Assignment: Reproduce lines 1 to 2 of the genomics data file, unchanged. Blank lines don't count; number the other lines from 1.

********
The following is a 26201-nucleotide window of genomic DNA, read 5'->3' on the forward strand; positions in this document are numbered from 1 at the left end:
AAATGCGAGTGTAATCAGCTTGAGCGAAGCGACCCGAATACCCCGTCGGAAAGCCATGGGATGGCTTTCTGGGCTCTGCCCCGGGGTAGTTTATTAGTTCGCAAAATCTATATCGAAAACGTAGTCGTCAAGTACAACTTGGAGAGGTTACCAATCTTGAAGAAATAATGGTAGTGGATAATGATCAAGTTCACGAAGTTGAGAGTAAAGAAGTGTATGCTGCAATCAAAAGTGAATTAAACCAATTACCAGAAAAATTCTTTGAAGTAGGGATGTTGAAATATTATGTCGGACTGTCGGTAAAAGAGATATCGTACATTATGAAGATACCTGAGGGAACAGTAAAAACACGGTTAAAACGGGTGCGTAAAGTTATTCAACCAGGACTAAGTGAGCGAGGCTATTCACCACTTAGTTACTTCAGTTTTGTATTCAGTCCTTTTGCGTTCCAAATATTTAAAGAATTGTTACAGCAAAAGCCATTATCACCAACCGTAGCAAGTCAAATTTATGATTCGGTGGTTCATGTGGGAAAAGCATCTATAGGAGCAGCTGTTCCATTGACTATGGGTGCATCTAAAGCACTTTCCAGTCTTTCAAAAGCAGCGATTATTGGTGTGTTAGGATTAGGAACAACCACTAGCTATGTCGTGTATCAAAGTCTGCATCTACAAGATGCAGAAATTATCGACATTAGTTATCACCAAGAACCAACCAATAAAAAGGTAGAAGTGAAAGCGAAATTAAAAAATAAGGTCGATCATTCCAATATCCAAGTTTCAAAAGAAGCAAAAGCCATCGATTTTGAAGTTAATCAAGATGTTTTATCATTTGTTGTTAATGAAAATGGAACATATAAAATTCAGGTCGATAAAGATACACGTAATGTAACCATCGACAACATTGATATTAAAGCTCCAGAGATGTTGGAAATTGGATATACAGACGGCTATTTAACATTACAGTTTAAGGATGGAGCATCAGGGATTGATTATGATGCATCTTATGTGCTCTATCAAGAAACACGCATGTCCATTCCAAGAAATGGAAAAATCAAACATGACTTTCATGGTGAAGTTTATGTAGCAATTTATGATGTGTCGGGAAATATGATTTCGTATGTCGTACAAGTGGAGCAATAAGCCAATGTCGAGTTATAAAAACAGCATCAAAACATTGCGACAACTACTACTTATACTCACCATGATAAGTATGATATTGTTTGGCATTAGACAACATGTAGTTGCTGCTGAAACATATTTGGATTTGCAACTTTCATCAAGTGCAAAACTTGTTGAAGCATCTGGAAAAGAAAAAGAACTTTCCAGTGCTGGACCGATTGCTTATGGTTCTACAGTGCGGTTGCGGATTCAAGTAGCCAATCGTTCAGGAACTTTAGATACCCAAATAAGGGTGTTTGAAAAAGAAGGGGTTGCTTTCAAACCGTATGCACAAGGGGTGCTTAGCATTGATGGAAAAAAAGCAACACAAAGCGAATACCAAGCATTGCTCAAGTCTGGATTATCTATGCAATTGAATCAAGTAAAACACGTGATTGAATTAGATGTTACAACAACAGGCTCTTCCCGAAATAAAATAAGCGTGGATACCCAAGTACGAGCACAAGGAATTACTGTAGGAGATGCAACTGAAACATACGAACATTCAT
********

The following is a 26201-nucleotide window of genomic DNA, read 5'->3' on the forward strand; positions in this document are numbered from 1 at the left end:
AAATGCGAGTGTAATCAGCTTGAGCGAAGCGACCCGAATACCCCGTCGGAAAGCCATGGGATGGCTTTCTGGGCTCTGCCCCGGGGTAGTTTATTAGTTCGCAAAATCTATATCGAAAACGTAGTCGTCAAGTACAACTTGGAGAGGTTACCAATCTTGAAGAAATAATGGTAGTGGATAATGATCAAGTTCACGAAGTTGAGAGTAAAGAAGTGTATGCTGCAATCAAAAGTGAATTAAACCAATTACCAGAAAAATTCTTTGAAGTAGGGATGTTGAAATATTATGTCGGACTGTCGGTAAAAGAGATATCGTACATTATGAAGATACCTGAGGGAACAGTAAAAACACGGTTAAAACGGGTGCGTAAAGTTATTCAACCAGGACTAAGTGAGCGAGGCTATTCACCACTTAGTTACTTCAGTTTTGTATTCAGTCCTTTTGCGTTCCAAATATTTAAAGAATTGTTACAGCAAAAGCCATTATCACCAACCGTAGCAAGTCAAATTTATGATTCGGTGGTTCATGTGGGAAAAGCATCTATAGGAGCAGCTGTTCCATTGACTATGGGTGCATCTAAAGCACTTTCCAGTCTTTCAAAAGCAGCGATTATTGGTGTGTTAGGATTAGGAACAACCACTAGCTATGTCGTGTATCAAAGTCTGCATCTACAAGATGCAGAAATTATCGACATTAGTTATCACCAAGAACCAACCAATAAAAAGGTAGAAGTGAAAGCGAAATTAAAAAATAAGGTCGATCATTCCAATATCCAAGTTTCAAAAGAAGCAAAAGCCATCGATTTTGAAGTTAATCAAGATGTTTTATCATTTGTTGTTAATGAAAATGGAACATATAAAATTCAGGTCGATAAAGATACACGTAATGTAACCATCGACAACATTGATATTAAAGCTCCAGAGATGTTGGAAATTGGATATACAGACGGCTATTTAACATTACAGTTTAAGGATGGAGCATCAGGGATTGATTATGATGCATCTTATGTGCTCTATCAAGAAACACGCATGTCCATTCCAAGAAATGGAAAAATCAAACATGACTTTCATGGTGAAGTTTATGTAGCAATTTATGATGTGTCGGGAAATATGATTTCGTATGTCGTACAAGTGGAGCAATAAGCCAATGTCGAGTTATAAAAACAGCATCAAAACATTGCGACAACTACTACTTATACTCACCATGATAAGTATGATATTGTTTGGCATTAGACAACATGTAGTTGCTGCTGAAACATATTTGGATTTGCAACTTTCATCAAGTGCAAAACTTGTTGAAGCATCTGGAAAAGAAAAAGAACTTTCCAGTGCTGGACCGATTGCTTATGGTTCTACAGTGCGGTTGCGGATTCAAGTAGCCAATCGTTCAGGAACTTTAGATACCCAAATAAGGGTGTTTGAAAAAGAAGGGGTTGCTTTCAAACCGTATGCACAAGGGGTGCTTAGCATTGATGGAAAAAAAGCAACACAAAGCGAATACCAAGCATTGCTCAAGTCTGGATTATCTATGCAATTGAATCAAGTAAAACACGTGATTGAATTAGATGTTACAACAACAGGCTCTTCCCGAAATAAAATAAGCGTGGATACCCAAGTACGAGCACAAGGAATTACTGTAGGAGATGCAACTGAAACATACGAACATTCAT